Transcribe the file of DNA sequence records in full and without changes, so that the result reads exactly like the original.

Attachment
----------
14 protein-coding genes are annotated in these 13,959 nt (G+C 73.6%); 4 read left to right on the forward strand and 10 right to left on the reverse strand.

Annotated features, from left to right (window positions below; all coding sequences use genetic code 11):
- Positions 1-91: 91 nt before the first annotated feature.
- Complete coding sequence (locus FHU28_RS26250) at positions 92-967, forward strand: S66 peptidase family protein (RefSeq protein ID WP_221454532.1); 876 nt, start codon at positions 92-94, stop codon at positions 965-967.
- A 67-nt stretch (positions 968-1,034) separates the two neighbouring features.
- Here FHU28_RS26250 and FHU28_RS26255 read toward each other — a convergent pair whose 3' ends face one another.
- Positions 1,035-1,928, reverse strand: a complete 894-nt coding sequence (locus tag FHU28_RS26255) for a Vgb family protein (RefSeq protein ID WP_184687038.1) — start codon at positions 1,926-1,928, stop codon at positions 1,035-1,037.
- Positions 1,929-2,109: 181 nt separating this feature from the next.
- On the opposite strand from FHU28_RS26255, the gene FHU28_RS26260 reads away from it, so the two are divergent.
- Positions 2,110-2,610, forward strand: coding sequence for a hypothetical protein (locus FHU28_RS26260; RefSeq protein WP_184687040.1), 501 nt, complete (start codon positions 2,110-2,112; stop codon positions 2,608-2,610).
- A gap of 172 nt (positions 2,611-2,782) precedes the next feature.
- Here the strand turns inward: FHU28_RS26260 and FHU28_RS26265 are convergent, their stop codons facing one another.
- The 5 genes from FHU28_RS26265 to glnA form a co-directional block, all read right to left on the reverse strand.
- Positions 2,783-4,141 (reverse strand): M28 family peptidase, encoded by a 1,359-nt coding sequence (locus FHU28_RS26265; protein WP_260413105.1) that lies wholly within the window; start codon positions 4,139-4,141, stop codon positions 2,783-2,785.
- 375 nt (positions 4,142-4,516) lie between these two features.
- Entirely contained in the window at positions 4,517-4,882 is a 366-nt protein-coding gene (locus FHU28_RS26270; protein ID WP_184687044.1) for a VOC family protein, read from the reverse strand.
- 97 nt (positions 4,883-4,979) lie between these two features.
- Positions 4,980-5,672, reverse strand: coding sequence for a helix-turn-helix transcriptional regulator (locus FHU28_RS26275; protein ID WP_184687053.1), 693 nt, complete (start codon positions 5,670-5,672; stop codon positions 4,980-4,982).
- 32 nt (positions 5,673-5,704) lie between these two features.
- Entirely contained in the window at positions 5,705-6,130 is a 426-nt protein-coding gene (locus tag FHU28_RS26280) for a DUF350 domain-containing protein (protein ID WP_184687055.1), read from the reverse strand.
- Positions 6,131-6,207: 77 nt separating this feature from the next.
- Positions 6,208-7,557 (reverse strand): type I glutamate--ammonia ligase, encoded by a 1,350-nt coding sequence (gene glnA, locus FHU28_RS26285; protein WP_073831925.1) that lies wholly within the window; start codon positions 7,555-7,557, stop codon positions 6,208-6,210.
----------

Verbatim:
14 protein-coding genes are annotated in these 13,959 nt (G+C 73.6%); 4 read left to right on the forward strand and 10 right to left on the reverse strand.

Annotated features, from left to right (window positions below; all coding sequences use genetic code 11):
- Positions 1-91: 91 nt before the first annotated feature.
- Complete coding sequence (locus FHU28_RS26250) at positions 92-967, forward strand: S66 peptidase family protein (RefSeq protein ID WP_221454532.1); 876 nt, start codon at positions 92-94, stop codon at positions 965-967.
- A 67-nt stretch (positions 968-1,034) separates the two neighbouring features.
- Here FHU28_RS26250 and FHU28_RS26255 read toward each other — a convergent pair whose 3' ends face one another.
- Positions 1,035-1,928, reverse strand: a complete 894-nt coding sequence (locus tag FHU28_RS26255) for a Vgb family protein (RefSeq protein ID WP_184687038.1) — start codon at positions 1,926-1,928, stop codon at positions 1,035-1,037.
- Positions 1,929-2,109: 181 nt separating this feature from the next.
- On the opposite strand from FHU28_RS26255, the gene FHU28_RS26260 reads away from it, so the two are divergent.
- Positions 2,110-2,610, forward strand: coding sequence for a hypothetical protein (locus FHU28_RS26260; RefSeq protein WP_184687040.1), 501 nt, complete (start codon positions 2,110-2,112; stop codon positions 2,608-2,610).
- A gap of 172 nt (positions 2,611-2,782) precedes the next feature.
- Here the strand turns inward: FHU28_RS26260 and FHU28_RS26265 are convergent, their stop codons facing one another.
- The 5 genes from FHU28_RS26265 to glnA form a co-directional block, all read right to left on the reverse strand.
- Positions 2,783-4,141 (reverse strand): M28 family peptidase, encoded by a 1,359-nt coding sequence (locus FHU28_RS26265; protein WP_260413105.1) that lies wholly within the window; start codon positions 4,139-4,141, stop codon positions 2,783-2,785.
- 375 nt (positions 4,142-4,516) lie between these two features.
- Entirely contained in the window at positions 4,517-4,882 is a 366-nt protein-coding gene (locus FHU28_RS26270; protein ID WP_184687044.1) for a VOC family protein, read from the reverse strand.
- 97 nt (positions 4,883-4,979) lie between these two features.
- Positions 4,980-5,672, reverse strand: coding sequence for a helix-turn-helix transcriptional regulator (locus FHU28_RS26275; protein ID WP_184687053.1), 693 nt, complete (start codon positions 5,670-5,672; stop codon positions 4,980-4,982).
- 32 nt (positions 5,673-5,704) lie between these two features.
- Entirely contained in the window at positions 5,705-6,130 is a 426-nt protein-coding gene (locus tag FHU28_RS26280) for a DUF350 domain-containing protein (protein ID WP_184687055.1), read from the reverse strand.
- Positions 6,131-6,207: 77 nt separating this feature from the next.
- Positions 6,208-7,557 (reverse strand): type I glutamate--ammonia ligase, encoded by a 1,350-nt coding sequence (gene glnA, locus FHU28_RS26285; protein WP_073831925.1) that lies wholly within the window; start codon positions 7,555-7,557, stop codon positions 6,208-6,210.